“We’re paying out three times as much now as we were a year-and-a-half ago,” says LyricFind co-founder Darryl Ballantyne.

“We monetized an industry that was entirely illegal,” he adds proudly. “The only people making any money were lyric websites that were selling a ton of ads and not paying any royalties at all. That made it a little easier to get the initial deals done, because it was found money for the music publishers.” Online lyric display also drives music discovery and sales, which makes additional money for artist-songwriters.

It may be based in Toronto, but LyricFind has been tilting towards the U.S. almost from the beginning. Its North American royalties are distributed through the Harry Fox Agency, and one of its biggest champions has been the National Music Publishers’ Association, which sued lyrics site LiveUniverse in 2012, winning a major $6.6 million settlement.

LyricFind now has deals with reproduction rights and performance rights societies in 30 territories around the world.

“As we’re expanding globally, we’re doing more and more deals with societies,” says Ballantyne. “To us it doesn’t really matter whether the society is mechanical or performance, what matters is the connection to the publishers and the society’s ability to get us the correct ownership/split data.”

LyricFind licenses a wide range of lyric users – websites, digital music download services, mobile phone makers, etc. The company negotiates individual royalty rates depending on the revenue model of the user’s business, be it a percentage of ad revenue or a per-unit fee for device sales.

“Lyric websites were selling a ton of ads and not paying any royalties at all.”

“We pool all of that across the various different revenue models and we end up with an average we’re paying the publishers of around one-tenth of a cent per display,” explains Ballantyne. These small micro-payments add up.

“It’s very much a hits-driven business,” explains Ballantyne, “so the majors see a significant amount of money from us every quarter.”

Ballantyne founded LyricFind in 2004 with partners Mohamed Moutadayne and Chris Brock who met as students at the University of Waterloo. “It’s a lot of fun now, but early on it was very much a slog,” remembers Ballantyne. “We freeloaded off parents and ex-girlfriends… It was a lot of long hours and no real money. But we always believed there was a market there and eventually it proved right.”

First name Kalle. Last name Mattson. Notice the two L’s. Don’t confuse the musician with the trendy vegetable. He’s named after J.J. Cale, the late great songwriter, who penned such classics as “After Midnight” and “Call Me the Breeze.” Some tough musical shoes to fill. Then again, maybe that bar isn’t so hard to live up to when you’re already an old soul at 22. You’ve toured Europe, won a pair of Northern Ontario Music awards, and most importantly – thanks to your muse – you’ve learned to grieve.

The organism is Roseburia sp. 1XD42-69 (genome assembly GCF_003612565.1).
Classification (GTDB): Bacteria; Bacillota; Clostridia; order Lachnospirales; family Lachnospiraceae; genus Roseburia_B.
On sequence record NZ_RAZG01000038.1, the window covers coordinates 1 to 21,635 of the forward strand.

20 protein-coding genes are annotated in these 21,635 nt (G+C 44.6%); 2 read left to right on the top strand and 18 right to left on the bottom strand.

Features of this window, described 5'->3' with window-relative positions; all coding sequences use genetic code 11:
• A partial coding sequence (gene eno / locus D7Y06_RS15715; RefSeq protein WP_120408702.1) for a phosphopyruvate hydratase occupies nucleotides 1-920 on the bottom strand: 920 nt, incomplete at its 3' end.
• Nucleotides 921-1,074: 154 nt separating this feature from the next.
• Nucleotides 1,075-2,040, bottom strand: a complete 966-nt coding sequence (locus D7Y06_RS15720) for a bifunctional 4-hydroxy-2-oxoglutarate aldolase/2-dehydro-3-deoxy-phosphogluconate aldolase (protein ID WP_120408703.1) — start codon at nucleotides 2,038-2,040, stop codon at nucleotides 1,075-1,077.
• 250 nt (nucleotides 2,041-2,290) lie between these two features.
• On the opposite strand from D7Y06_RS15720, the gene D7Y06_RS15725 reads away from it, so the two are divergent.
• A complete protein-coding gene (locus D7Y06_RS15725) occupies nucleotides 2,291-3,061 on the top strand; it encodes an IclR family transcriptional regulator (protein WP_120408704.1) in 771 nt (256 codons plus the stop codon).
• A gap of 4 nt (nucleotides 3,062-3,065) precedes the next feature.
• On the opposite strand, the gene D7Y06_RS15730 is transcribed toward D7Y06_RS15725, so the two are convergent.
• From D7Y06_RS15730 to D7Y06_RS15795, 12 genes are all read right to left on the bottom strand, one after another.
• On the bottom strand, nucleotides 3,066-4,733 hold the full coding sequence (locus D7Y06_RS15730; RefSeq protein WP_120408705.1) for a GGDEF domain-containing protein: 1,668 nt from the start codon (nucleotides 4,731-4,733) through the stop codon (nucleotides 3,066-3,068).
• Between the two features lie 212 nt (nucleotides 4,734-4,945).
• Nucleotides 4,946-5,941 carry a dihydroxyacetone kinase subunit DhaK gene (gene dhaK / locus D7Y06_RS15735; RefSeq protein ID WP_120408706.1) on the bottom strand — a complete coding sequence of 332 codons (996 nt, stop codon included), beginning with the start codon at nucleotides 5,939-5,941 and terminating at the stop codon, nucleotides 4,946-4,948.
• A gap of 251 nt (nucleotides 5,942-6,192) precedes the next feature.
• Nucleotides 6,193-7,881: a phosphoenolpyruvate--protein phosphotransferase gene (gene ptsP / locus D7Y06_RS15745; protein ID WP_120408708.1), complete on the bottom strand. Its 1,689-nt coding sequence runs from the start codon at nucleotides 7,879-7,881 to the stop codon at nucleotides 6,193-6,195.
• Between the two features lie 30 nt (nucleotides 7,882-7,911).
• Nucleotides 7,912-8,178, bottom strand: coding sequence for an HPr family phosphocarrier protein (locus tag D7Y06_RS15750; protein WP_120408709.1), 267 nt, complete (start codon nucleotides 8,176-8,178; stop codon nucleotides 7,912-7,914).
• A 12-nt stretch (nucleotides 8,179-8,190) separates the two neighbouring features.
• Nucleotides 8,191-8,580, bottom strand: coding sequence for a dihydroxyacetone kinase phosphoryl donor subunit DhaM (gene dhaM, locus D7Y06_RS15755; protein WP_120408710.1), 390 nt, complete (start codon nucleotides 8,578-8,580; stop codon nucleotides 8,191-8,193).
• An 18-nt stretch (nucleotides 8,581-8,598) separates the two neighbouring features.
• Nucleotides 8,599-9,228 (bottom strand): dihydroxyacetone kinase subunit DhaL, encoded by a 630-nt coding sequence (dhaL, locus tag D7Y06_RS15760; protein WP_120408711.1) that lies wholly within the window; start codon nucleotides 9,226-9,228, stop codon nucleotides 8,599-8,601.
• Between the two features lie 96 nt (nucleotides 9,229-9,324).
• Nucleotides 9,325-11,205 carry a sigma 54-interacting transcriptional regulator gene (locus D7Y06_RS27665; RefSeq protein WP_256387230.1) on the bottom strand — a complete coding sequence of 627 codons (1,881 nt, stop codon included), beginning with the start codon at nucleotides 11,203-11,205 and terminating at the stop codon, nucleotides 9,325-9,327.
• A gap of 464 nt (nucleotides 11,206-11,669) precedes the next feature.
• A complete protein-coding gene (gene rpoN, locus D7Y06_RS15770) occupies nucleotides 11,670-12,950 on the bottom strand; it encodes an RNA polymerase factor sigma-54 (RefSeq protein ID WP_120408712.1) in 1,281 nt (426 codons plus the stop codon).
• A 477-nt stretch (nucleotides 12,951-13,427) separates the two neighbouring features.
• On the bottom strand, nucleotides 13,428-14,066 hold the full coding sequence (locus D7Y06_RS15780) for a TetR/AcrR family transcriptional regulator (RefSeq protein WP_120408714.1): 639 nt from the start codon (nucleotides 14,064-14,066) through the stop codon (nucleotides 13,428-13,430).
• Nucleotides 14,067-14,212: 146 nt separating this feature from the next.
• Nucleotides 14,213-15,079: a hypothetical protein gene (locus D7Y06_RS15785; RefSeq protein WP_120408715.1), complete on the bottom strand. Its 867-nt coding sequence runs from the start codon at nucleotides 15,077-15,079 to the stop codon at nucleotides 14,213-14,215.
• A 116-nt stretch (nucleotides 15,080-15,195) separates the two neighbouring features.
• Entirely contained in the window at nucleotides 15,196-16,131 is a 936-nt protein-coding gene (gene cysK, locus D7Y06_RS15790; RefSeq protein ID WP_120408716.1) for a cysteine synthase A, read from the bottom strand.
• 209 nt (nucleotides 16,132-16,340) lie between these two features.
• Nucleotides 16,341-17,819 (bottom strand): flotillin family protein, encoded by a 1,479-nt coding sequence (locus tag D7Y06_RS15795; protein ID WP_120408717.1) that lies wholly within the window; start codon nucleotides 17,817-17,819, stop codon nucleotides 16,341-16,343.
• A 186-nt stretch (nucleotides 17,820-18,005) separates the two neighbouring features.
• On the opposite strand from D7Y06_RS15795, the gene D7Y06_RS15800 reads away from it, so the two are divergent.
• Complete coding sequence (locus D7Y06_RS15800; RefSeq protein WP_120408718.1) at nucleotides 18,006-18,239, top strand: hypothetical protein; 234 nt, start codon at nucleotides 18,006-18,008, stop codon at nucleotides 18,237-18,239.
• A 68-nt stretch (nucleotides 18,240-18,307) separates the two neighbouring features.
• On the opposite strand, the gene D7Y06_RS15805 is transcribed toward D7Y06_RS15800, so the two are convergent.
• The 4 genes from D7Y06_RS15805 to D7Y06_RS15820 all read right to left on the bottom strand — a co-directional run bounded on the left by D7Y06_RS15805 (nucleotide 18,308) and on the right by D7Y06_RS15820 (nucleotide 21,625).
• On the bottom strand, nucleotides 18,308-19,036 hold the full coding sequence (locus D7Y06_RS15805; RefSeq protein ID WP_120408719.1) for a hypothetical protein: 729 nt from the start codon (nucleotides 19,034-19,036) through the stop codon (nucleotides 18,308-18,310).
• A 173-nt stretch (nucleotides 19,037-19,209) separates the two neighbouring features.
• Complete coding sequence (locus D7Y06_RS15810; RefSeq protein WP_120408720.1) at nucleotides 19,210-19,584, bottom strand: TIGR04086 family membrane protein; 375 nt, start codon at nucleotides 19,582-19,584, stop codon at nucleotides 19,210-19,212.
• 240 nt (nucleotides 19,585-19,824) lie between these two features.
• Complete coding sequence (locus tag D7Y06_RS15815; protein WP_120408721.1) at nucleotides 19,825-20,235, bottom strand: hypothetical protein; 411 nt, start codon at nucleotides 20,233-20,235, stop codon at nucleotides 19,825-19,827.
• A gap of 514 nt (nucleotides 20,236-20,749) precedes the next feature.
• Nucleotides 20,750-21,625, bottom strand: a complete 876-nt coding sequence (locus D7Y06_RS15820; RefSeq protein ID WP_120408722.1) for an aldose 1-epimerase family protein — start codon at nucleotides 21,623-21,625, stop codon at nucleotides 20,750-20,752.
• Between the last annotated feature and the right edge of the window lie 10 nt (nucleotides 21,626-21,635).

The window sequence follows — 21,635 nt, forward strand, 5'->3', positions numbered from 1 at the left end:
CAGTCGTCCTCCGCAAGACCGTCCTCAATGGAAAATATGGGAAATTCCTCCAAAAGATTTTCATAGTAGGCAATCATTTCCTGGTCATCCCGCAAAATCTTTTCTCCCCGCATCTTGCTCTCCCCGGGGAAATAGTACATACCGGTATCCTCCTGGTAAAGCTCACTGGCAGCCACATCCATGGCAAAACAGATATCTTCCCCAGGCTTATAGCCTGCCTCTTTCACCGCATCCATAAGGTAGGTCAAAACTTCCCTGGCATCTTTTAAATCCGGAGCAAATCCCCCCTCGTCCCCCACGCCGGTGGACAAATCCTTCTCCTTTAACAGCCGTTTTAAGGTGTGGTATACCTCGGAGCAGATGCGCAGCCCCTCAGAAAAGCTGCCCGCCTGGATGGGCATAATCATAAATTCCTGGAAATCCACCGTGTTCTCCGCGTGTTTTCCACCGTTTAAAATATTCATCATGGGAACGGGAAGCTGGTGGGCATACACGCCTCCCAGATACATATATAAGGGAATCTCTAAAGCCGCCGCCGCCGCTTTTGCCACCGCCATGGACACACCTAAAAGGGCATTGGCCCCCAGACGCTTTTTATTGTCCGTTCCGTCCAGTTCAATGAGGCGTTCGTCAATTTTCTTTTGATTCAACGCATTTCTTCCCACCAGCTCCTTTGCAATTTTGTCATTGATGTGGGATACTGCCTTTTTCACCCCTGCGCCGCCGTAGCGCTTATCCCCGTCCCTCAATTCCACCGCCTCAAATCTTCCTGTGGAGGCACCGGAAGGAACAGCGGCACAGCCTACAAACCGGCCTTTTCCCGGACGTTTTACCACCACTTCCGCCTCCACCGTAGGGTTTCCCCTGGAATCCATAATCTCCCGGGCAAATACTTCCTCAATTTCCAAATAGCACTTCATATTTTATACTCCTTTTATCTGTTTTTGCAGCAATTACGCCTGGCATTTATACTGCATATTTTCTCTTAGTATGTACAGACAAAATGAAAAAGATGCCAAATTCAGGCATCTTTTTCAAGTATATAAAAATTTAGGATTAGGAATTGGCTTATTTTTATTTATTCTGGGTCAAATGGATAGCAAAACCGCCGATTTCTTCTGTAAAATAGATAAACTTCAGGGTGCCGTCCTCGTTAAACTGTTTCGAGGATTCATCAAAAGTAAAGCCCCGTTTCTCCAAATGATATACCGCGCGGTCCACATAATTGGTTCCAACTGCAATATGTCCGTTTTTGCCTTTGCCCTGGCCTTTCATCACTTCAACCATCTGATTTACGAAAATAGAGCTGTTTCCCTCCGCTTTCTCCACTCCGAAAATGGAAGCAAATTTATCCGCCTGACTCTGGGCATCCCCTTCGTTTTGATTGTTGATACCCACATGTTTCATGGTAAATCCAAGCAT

This past February, Mattson released Someday the Moon Will be Gold. The singer-songwriter’s third album, it’s also his most personal. It’s a record he was unsure he could ever release. Grief got a grip on his muse and demanded he write these songs.

Mattson spoke to Words + Music prior to a showcase for the album at Toronto’s Horseshoe Tavern. One month since the album’s official release, he’s feeling comfortable with this song cycle about death. The response, from fans and critics alike, has been incredible.

“I felt like it was a risky move to put my life on display.”

“This record is a part of my soul,” Mattson explains. “It took me a really long time to want to make it. I felt like it was a risky move to put my life on display, so I sat on this record for a long time. I’ve learned that allowing that vulnerability is good. It’s cathartic in a weird way and people have responded to that.”

Five years ago, Mattson, then 16, lost his mom. Still too young to fully grasp this life-changing event, he turned to music for answers. Walking home from school, he listened to Wilco’s Sky Blue Sky. Hearing Jeff Tweedy sing about death comforted him; it made him feel he wasn’t alone. That seminal disc, along with Evening Hymns’ Spectral Dusk, inspired the songwriter to write and record the emotive songs that make up Someday the Moon Will be Gold.

In May 2011, Mattson’s grandmother passed away. He moved from Ottawa back to his childhood home in Sault Ste. Marie for the first time since his mother had died. The songs – such as “A Love Song to The City,” one of many poignant compositions, which he wrote in his living room in an afternoon – came fast.

“Looking back on it now, I grieved through this record and came out the other side,” he writes in a blog entry on his website. “I escaped into these songs, and in a lot of ways they seem like all I have left, but at least I have them.”


  • His video for “Water Falls” has earned more than 250,000 YouTube views, and for “Thick as Thieves,” more than a million.
  • Anchors (2011) received a pair of Northern Ontario Music Award wins, for Album of the Year (Group) & SOCAN Songwriter of the Year.
  • Mattson loves to bowl while on tour: “It’s a cheap way to have fun.”

Discography: Whisper Bee (2009), Anchors (2011) Lives In Between (EP, 2012), Someday, The Moon Will be Gold (2014)
Member since 2009